Eggs Colored with Natural Dyes and Marbled Eggs

Coloring eggs naturally is something we’ve done for years in our family. And I’m happy to see more of you “coming into the fold”, requesting recipes for coloring eggs with natural dyes. So as promised Matt Swaim on the Sunrise Morning Show, here again are recipes that I hope will become traditions in your family.  Some dyes use ingredients you most likely already have. They don’t take long to make, so can be done the day before Easter if necessary.

During Lent I save my yellow and red onion skins in my old hand-carved wooden salad bowls. These will be the bases for beautiful, natural colored eggs.

Along with the onion skins I use red cabbage, turmeric, and beet juice. 

I always let the little ones help. They watch in awe as they learn their first lessons in food chemistry. Depending on the dye, colors range from amber to brick red to teal blue and even sun gold yellow and the palest pink.

All natural, all environmentally friendly, all fun! 

I have my parents, Mary and Charlie Nader, to thank for making us such “green advocates”. Mom colored some of our eggs with onion skins. More than just coloring, my Dad would remind us they were a way of passing down a humble history. 

Naturally colored Easter eggs.

The methods for producing dyes are pretty much the same, except for beets and turmeric. Here’s a guide:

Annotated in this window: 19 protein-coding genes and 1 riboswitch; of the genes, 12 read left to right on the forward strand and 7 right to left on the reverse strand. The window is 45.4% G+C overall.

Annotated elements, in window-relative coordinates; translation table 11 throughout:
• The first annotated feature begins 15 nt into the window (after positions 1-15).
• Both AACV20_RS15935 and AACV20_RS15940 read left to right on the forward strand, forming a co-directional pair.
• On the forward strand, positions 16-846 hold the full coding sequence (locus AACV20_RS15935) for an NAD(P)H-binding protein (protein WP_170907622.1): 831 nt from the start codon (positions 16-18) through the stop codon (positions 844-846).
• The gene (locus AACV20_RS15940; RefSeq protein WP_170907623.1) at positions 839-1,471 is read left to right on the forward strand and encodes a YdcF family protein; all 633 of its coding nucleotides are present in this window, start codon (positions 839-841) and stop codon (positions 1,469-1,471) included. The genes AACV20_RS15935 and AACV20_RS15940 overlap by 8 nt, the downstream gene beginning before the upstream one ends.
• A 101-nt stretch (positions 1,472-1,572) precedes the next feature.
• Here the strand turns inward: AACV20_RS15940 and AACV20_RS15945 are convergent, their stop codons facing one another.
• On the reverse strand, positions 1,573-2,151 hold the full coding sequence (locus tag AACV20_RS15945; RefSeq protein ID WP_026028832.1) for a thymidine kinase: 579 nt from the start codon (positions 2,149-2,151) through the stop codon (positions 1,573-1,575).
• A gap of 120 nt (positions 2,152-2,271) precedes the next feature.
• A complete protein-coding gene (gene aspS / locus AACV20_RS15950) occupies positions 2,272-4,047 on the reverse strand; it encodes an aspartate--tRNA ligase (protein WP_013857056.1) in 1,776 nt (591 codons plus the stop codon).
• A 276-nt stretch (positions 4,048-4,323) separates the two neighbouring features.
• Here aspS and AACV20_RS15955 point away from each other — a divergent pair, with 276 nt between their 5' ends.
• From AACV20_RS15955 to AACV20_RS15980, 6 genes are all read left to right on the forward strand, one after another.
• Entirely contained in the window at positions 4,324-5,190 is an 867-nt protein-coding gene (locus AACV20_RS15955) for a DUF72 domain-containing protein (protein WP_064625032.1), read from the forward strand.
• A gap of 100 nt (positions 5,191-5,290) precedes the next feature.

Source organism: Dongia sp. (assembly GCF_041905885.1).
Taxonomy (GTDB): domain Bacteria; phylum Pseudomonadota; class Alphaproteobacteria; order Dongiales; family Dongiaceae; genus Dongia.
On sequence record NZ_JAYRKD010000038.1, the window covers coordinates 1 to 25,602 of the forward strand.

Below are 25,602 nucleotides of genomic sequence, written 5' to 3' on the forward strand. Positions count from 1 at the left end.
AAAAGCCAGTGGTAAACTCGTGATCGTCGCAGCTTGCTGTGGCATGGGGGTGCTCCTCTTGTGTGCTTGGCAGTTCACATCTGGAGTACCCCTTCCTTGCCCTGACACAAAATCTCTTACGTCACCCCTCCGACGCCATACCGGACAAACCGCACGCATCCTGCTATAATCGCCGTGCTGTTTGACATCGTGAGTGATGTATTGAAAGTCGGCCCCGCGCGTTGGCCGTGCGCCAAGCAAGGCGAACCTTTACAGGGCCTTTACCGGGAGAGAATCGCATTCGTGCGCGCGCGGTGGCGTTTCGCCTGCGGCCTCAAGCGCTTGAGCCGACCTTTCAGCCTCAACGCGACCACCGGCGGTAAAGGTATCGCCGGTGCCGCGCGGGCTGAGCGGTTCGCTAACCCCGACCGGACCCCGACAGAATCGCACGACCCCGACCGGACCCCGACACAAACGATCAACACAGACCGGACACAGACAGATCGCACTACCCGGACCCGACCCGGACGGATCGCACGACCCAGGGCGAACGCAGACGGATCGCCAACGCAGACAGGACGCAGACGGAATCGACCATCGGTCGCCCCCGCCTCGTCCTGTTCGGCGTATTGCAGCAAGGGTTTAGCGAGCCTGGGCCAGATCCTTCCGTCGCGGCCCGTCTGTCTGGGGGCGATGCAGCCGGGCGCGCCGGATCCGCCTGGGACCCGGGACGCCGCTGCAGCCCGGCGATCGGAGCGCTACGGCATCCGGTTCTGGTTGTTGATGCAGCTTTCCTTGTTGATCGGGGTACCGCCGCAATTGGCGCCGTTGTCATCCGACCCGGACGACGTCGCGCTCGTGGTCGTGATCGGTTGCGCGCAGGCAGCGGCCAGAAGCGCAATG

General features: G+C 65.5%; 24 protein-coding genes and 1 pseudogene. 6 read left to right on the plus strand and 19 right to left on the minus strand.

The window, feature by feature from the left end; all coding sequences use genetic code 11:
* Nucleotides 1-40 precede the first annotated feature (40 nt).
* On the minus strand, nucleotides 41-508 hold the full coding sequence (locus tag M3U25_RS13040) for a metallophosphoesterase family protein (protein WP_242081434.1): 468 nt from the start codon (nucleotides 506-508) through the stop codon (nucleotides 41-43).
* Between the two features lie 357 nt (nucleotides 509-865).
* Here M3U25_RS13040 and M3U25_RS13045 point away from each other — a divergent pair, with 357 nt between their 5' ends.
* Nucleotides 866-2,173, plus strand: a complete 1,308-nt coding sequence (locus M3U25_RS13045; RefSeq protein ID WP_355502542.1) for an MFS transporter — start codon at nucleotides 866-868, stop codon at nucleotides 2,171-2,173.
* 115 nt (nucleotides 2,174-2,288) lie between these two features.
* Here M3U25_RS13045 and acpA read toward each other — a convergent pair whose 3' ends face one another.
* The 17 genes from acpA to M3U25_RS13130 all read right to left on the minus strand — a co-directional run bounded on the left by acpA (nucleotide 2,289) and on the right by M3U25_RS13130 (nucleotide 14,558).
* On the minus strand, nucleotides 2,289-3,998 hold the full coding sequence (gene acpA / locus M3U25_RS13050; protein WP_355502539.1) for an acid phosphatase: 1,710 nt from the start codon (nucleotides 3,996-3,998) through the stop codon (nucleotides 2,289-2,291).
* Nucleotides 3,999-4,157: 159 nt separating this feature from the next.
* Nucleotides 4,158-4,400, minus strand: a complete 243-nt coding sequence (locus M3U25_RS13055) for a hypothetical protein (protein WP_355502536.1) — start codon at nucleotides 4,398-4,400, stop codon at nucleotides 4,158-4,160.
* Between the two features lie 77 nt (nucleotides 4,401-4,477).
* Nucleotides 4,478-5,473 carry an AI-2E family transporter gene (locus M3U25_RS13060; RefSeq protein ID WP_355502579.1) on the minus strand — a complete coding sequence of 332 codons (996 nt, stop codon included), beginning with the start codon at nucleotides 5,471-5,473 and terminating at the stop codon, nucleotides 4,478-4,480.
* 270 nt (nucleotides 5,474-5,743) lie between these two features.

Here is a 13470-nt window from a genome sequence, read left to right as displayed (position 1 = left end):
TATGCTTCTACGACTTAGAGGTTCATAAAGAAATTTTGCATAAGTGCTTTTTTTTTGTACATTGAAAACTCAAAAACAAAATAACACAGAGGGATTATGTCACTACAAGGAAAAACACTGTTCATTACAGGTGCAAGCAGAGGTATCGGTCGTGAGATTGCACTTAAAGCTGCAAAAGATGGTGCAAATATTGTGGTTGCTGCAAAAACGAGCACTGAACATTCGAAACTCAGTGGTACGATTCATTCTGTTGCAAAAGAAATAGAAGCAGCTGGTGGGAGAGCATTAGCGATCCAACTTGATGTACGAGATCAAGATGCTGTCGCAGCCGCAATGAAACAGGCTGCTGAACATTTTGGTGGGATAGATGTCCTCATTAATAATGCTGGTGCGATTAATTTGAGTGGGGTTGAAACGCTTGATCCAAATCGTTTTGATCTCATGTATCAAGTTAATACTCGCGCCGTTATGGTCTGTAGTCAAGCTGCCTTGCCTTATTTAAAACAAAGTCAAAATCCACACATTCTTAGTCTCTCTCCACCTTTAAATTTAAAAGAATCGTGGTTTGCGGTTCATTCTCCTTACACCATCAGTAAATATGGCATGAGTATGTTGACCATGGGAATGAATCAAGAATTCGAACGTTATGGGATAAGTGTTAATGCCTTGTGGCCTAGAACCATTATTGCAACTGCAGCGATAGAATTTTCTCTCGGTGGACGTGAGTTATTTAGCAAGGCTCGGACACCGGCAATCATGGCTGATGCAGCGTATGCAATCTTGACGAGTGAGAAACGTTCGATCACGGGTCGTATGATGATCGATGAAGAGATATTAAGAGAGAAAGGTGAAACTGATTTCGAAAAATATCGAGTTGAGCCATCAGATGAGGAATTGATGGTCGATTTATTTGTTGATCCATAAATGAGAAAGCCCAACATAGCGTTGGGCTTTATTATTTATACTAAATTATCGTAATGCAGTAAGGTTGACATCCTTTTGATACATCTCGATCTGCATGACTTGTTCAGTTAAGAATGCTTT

In a saucepan, place as many papery outer skins of yellow or red onions that you have. Cover with up to a couple inches of water.  

Bring to a boil, lower to a simmer and cook until onion skins have colored the water, about 10 minutes.  

Use this same method for red cabbage  (just chunk it up]. 

Strain. For every cup of liquid, add a teaspoon or so of clear vinegar. 

Put boiled eggs in.
You’ll get various degrees of color depending upon how long the eggs sit in the dye. 

Yellow onion skins produce eggs that are amber to dark orange.
Red onion skins produce eggs that are brick/brownish red.

Beet juice turns the eggs pale pink. I just strain out the juice from canned beets and use that. Easy peasy! 

Red cabbage is the winner: It makes beautiful teal to dark blue eggs but these take the longest time so you may want to put them in the refrigerator until they turn the shade you like. 

Turmeric colored eggs require a different method:

Stir 3 tablespoons turmeric in 2 cups water in saucepan. Bring to boil. Remove, let cool but don’t strain.  Add 2 teaspoons or so of clear vinegar.

Place boiled eggs in dye, stirring to coat.  When you remove the eggs, gently run them very quickly under running water to remove spice particles. Turmeric makes the eggs brilliant yellow.

Lavender eggs

Stir in 1 tablespoon vinegar to each cup of juice.

Marbled Eggs

Fill cup with 1 tablespooneachof clear vinegar, canola oil and dye of choice

Fill cup with warm water (just enough to cover boiled egg)

Stir and quickly drop egg into water, then quickly remove

Dry egg with paper towel

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